By Angela Okune
At CIHA Blog, we recently highlighted how African cinema is serving as a key avenue through which important critiques of humanitarianism are being made. Continuing the conversation, this piece highlights “AfroBubblegum,” a new aesthetic movement started by a Kenyan filmmaker that builds on themes of Afrofuturism.
Afrofuturism has increasingly gained popularity as a cultural aesthetic, philosophy of science, and philosophy of history that combines elements of science fiction, fantasy, Afrocentrism and non-Western cosmologies–including religions–in order to critique not only the present-day dilemmas of black people, but also to revise, interrogate, and re-examine the historical events of the past. Afrofuturism largely addresses themes and concerns of the African diaspora, encompassing a range of media and artists with a shared interest in envisioning black futures that stem from Afrodiasporic experiences.
While the style is originally African American, there is also a growing movement by Africans on the continent to use Afrofuturism to re-shape “Hopeless Africa” narratives that require if not explicitly, implicitly, a focus on the problems and issues of the continent such as poverty, diseases like HIV, insecurity and radicalization. Kenyan filmmaker Wanuri Kahiu explained to PBS Newshour:
“A couple of years ago, I was writing a love story, and I was looking for funding for it. And when I said I was looking for a love story, and I approached investors, one of them to me, if you add a rape scene, then we might be able to get you some funding. And this was devastating to me. It felt as if Africans just can’t fall in love or be joyous. There has to be some sort of tragedy linked to their love.”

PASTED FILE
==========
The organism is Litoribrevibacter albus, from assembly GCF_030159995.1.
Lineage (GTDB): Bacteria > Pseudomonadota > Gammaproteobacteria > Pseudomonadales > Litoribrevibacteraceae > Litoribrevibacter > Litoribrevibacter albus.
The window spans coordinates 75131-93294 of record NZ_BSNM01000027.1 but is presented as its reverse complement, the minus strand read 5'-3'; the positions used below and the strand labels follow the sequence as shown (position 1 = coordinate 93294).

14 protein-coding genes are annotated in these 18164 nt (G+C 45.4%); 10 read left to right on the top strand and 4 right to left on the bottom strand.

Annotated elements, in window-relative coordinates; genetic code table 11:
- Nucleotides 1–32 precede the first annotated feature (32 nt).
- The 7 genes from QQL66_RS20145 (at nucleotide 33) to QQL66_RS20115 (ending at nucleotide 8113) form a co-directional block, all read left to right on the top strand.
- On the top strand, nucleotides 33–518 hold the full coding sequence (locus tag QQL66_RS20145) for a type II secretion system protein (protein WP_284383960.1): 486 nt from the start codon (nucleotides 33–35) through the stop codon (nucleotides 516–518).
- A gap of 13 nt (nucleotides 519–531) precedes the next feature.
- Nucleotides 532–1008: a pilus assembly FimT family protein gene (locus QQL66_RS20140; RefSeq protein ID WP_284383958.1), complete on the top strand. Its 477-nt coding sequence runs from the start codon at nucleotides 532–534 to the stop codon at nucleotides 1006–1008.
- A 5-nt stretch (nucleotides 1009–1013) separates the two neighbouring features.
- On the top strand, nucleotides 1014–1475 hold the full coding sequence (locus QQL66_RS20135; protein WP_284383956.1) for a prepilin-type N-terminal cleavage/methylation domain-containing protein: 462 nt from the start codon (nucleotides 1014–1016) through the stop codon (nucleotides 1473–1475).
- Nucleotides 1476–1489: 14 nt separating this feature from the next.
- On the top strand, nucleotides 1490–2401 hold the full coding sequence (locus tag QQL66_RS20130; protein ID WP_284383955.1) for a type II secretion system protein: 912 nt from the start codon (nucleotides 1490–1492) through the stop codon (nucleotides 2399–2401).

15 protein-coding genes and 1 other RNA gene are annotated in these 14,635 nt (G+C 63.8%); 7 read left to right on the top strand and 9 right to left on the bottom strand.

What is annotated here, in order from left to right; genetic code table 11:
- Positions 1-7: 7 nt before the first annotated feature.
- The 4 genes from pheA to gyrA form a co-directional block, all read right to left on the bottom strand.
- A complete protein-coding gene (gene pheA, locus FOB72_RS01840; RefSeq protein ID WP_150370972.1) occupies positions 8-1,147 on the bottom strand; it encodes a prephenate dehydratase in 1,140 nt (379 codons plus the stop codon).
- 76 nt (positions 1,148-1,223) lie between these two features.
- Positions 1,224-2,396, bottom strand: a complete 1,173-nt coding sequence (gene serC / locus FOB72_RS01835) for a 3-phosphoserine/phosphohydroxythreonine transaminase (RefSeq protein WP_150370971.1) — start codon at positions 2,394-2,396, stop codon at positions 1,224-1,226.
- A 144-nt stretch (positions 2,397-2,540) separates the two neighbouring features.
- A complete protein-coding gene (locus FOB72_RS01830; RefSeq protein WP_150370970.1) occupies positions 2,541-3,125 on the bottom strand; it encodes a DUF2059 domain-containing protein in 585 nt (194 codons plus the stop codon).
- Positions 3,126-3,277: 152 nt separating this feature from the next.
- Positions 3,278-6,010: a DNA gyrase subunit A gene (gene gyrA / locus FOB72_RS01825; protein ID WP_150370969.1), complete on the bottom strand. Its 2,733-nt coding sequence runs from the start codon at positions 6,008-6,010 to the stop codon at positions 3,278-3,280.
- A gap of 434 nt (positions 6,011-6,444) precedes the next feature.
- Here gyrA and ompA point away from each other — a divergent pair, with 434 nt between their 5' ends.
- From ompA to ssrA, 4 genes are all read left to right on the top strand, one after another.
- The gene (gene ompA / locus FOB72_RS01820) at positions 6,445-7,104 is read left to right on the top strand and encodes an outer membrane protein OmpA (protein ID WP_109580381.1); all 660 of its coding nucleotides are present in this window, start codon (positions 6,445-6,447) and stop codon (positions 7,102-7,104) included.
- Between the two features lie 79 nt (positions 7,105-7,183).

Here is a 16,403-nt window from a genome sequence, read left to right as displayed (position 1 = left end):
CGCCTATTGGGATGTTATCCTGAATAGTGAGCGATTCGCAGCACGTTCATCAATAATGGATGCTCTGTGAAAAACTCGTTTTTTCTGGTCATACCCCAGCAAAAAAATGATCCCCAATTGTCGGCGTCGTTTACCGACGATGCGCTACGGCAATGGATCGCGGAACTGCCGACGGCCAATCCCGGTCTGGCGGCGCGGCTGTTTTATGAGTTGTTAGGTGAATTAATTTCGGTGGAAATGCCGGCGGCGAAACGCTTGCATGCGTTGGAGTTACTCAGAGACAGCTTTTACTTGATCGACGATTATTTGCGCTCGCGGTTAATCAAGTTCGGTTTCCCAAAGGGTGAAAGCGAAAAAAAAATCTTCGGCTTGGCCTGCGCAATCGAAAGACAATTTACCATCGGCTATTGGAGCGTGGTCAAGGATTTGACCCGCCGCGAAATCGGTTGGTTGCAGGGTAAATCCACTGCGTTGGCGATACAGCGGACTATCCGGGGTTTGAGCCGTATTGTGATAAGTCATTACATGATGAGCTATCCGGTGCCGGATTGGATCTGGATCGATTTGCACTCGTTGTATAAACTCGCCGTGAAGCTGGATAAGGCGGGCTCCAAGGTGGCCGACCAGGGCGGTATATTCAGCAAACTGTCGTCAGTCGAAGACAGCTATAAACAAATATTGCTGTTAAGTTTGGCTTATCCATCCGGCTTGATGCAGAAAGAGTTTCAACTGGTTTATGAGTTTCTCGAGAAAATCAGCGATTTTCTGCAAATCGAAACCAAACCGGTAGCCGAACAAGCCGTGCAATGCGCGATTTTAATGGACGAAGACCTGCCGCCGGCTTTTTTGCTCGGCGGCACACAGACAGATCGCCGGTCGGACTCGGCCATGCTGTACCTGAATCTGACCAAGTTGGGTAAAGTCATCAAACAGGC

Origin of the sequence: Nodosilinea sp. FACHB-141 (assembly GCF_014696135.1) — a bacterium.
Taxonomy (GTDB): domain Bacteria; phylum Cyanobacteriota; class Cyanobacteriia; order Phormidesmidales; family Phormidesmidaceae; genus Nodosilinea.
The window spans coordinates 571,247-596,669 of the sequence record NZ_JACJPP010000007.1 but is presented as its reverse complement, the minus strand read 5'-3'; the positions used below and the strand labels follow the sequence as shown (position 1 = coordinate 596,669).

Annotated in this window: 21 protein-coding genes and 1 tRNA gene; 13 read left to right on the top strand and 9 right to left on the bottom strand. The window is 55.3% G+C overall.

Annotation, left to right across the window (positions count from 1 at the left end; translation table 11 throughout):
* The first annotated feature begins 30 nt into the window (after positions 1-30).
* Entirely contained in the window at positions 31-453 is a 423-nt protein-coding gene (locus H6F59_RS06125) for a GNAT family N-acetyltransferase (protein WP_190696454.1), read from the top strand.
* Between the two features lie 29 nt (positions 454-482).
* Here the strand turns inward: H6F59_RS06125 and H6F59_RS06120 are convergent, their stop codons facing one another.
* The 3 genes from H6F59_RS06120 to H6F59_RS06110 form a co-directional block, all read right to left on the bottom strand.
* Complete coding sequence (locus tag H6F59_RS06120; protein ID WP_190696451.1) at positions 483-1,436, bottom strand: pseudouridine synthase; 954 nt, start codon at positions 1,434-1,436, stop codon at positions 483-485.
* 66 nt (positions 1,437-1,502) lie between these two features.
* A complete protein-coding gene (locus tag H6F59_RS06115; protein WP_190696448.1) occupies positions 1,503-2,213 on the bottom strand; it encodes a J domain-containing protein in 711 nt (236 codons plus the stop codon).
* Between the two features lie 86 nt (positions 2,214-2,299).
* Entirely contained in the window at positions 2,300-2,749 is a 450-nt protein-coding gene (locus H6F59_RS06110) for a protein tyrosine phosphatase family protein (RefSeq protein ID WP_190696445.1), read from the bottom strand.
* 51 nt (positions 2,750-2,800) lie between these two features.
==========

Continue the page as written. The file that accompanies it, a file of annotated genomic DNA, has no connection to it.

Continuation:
Kahiu therefore decided to start advocating for what she terms “AfroBubblegum Art” that includes images of Africans who are not dying, not in need of saving and living a joyous, thriving African life. In bringing this discussion to the blog, we are not trying to feed the seemingly stark dichotomy between narratives of Africa as Hopeless Poverty and Africa Rising. But we believe this idea of Africans “just falling in love” does not have to be part of either and can instead be part of a move to highlight the wide range of everyday lives and experiences on the continent.
Read more on AfroBubblegum Art and Kahiu’s recommendations for some African cinema movies to watch here.
Listen to an interview with Kahiu and Nomusa on #BlackGirlSciFi and #Afrofuturism here.
Read more on Wanuri Kahiu here.
Featured Image Source: Ryan Lash //TED (Wanuri Kahiu speaks at TED gathering in Vancouver, Canada)
Angela Okune is a PhD student of Anthropology at the University of California, Irvine. She is also an editorial assistant and Luce Graduate Fellow of the CIHA Blog. Follow her on Twitter at @honoluluskye.